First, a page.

Jonathan Footerman continues his journey in his 21-foot-mini-yacht, Elektra, after trading in a cushy office job to become a yachtsman.
(Author’s Note: Taken from the third and fourth chapters of ‘A Different Tack’, my book about the trials of abandoning the office in later life to become a yachtsman. Read Part One, here. And Part Two, here.
“Iceland is just a little island, but everyone is a banker now,” said Baltasar Kormakur on his recent film The Deep, a tribute to a shipwrecked fisherman and a quality admired by his compatriots: they call themselves ‘people who run towards volcanoes’. Modern lives are filled with standards, procedures and mortgage APRs, but for some of us the flavor and romance are diminished, and we live badly with it. At 55, I dropped my management consulting to learn to be a yachtsman, and embarked on a 2,000 mile solo navigation around the UK anticlockwise, in a 21-foot mini-yacht. I began from Portsmouth Harbour at the end of August 2009 with a near-disastrous 50-mile leg to Brighton, heading for the Dover Straits where the Atlantic tides force their way through a 20-mile-wide funnel into the North Sea, and the sandy water of the Thames estuary.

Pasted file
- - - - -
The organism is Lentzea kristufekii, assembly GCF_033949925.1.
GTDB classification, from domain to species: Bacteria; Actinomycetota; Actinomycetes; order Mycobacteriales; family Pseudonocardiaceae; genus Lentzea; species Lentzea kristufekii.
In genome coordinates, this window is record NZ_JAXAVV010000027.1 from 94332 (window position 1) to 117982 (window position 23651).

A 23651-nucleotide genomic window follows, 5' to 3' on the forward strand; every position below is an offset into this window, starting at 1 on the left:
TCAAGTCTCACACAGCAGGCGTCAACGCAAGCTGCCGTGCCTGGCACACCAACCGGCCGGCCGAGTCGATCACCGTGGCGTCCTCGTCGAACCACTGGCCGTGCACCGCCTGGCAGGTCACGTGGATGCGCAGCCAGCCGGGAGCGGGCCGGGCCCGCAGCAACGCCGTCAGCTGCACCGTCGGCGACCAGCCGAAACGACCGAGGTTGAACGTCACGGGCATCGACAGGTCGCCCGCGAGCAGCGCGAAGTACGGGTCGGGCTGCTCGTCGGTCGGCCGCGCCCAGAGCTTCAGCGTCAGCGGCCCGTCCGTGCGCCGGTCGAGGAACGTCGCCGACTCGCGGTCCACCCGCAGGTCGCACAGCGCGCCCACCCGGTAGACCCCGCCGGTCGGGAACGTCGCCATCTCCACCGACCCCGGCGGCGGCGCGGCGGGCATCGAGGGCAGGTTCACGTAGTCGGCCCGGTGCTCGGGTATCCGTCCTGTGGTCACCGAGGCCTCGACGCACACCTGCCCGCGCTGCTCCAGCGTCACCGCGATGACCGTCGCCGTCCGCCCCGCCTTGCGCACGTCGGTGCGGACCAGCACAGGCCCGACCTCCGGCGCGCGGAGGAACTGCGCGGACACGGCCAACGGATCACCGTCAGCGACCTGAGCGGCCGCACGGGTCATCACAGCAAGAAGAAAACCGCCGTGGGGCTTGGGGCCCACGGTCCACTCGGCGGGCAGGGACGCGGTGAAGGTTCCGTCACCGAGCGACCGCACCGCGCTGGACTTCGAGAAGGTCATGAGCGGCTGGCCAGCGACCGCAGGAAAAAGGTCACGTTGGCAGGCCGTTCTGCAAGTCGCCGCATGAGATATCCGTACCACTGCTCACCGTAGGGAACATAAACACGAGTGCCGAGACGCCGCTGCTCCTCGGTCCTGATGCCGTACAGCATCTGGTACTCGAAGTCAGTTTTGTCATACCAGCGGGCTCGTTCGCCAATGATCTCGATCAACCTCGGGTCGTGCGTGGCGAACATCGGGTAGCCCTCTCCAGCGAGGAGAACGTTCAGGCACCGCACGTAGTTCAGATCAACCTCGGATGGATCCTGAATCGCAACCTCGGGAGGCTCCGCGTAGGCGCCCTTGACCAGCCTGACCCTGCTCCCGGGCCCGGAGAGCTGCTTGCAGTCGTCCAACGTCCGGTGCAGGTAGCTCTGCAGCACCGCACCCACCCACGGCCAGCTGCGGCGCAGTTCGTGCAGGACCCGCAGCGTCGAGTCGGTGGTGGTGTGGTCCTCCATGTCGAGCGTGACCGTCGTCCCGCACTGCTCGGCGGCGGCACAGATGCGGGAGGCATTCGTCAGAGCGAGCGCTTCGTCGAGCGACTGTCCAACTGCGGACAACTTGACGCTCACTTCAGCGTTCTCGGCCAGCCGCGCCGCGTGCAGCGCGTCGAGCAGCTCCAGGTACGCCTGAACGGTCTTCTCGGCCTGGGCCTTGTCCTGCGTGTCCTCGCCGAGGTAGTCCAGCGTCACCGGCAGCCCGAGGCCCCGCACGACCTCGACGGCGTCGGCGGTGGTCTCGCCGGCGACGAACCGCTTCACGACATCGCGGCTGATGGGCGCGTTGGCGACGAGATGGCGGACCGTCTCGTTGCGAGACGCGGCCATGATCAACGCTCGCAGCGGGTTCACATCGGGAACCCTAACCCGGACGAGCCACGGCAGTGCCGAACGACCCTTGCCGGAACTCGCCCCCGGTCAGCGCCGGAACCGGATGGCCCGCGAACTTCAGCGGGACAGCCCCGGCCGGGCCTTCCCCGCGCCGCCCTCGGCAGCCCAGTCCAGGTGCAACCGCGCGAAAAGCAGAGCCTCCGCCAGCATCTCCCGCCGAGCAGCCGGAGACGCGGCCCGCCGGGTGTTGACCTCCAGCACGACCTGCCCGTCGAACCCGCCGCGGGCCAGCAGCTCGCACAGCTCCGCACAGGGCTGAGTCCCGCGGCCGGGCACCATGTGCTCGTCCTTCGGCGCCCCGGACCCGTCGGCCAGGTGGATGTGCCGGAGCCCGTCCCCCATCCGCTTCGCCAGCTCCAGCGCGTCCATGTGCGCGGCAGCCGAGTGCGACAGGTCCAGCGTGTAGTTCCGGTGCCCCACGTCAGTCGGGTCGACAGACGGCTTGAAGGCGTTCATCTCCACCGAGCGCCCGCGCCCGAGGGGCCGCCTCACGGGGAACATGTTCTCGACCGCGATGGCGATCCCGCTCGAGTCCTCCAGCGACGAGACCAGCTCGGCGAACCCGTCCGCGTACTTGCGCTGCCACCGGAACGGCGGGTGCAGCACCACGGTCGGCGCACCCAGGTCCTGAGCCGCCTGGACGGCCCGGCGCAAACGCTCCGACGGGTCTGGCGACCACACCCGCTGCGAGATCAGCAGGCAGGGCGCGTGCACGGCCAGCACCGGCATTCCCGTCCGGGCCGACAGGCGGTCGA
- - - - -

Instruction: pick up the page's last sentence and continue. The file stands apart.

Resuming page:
Perhaps my nerve was shaken by the struggle to make Brighton. I set sail again, but the seas were still high and the wind brisk, and I struggled back in after 25 minutes with a “Phew!” With one more day’s wait, the wind dropped to feather-light, and the sea was inviting in hot sunshine as Elektra inched her way around the spectacular chalk cliffs and lovers’ leaps of Beachy Head. In UK waters, you rarely get the conditions you want for passage-making. Low pressure cyclones spiral in from the Atlantic in September, bringing stormy westerlies that drive a swell up the English Channel, separated by periods of dead calm. Departures must be timed not only on the forecast but on tidal ranges responsible for fast currents and restricted port access. So it is silly to be unhappy with the wind or the rain—you will be unhappy most of the time.